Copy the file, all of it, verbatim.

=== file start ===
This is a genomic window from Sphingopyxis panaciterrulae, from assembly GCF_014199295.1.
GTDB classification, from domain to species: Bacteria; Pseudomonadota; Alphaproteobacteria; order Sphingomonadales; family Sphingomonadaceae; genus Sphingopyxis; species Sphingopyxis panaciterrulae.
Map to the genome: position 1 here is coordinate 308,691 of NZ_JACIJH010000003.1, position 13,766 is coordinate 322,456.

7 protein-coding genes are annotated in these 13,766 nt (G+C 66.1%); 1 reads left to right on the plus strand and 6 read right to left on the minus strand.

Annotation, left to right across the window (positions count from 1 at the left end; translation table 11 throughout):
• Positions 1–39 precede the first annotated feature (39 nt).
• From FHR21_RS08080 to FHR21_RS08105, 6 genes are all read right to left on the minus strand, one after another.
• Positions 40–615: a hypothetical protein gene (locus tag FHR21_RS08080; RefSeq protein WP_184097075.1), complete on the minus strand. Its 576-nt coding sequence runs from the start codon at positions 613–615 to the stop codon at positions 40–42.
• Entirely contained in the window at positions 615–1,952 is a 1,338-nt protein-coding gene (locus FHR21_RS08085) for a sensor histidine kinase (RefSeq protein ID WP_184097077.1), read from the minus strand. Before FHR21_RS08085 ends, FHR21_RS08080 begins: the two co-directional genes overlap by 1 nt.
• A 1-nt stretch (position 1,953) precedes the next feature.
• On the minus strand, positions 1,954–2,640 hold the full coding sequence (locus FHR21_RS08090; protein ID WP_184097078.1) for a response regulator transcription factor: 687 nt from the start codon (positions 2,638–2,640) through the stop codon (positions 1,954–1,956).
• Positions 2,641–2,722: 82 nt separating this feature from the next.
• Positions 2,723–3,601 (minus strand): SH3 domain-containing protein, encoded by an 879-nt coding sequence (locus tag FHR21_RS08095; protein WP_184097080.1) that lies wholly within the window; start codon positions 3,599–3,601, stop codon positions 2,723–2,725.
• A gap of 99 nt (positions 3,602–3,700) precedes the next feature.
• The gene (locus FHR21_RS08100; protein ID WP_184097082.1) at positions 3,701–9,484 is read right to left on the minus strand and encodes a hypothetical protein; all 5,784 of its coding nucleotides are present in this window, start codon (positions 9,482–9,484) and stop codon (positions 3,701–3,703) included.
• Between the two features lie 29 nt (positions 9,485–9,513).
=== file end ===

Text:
This is a genomic window from Sphingopyxis panaciterrulae, from assembly GCF_014199295.1.
GTDB classification, from domain to species: Bacteria; Pseudomonadota; Alphaproteobacteria; order Sphingomonadales; family Sphingomonadaceae; genus Sphingopyxis; species Sphingopyxis panaciterrulae.
Map to the genome: position 1 here is coordinate 308,691 of NZ_JACIJH010000003.1, position 13,766 is coordinate 322,456.

7 protein-coding genes are annotated in these 13,766 nt (G+C 66.1%); 1 reads left to right on the plus strand and 6 read right to left on the minus strand.

Annotation, left to right across the window (positions count from 1 at the left end; translation table 11 throughout):
• Positions 1–39 precede the first annotated feature (39 nt).
• From FHR21_RS08080 to FHR21_RS08105, 6 genes are all read right to left on the minus strand, one after another.
• Positions 40–615: a hypothetical protein gene (locus tag FHR21_RS08080; RefSeq protein WP_184097075.1), complete on the minus strand. Its 576-nt coding sequence runs from the start codon at positions 613–615 to the stop codon at positions 40–42.
• Entirely contained in the window at positions 615–1,952 is a 1,338-nt protein-coding gene (locus FHR21_RS08085) for a sensor histidine kinase (RefSeq protein ID WP_184097077.1), read from the minus strand. Before FHR21_RS08085 ends, FHR21_RS08080 begins: the two co-directional genes overlap by 1 nt.
• A 1-nt stretch (position 1,953) precedes the next feature.
• On the minus strand, positions 1,954–2,640 hold the full coding sequence (locus FHR21_RS08090; protein ID WP_184097078.1) for a response regulator transcription factor: 687 nt from the start codon (positions 2,638–2,640) through the stop codon (positions 1,954–1,956).
• Positions 2,641–2,722: 82 nt separating this feature from the next.
• Positions 2,723–3,601 (minus strand): SH3 domain-containing protein, encoded by an 879-nt coding sequence (locus tag FHR21_RS08095; protein WP_184097080.1) that lies wholly within the window; start codon positions 3,599–3,601, stop codon positions 2,723–2,725.
• A gap of 99 nt (positions 3,602–3,700) precedes the next feature.
• The gene (locus FHR21_RS08100; protein ID WP_184097082.1) at positions 3,701–9,484 is read right to left on the minus strand and encodes a hypothetical protein; all 5,784 of its coding nucleotides are present in this window, start codon (positions 9,482–9,484) and stop codon (positions 3,701–3,703) included.
• Between the two features lie 29 nt (positions 9,485–9,513).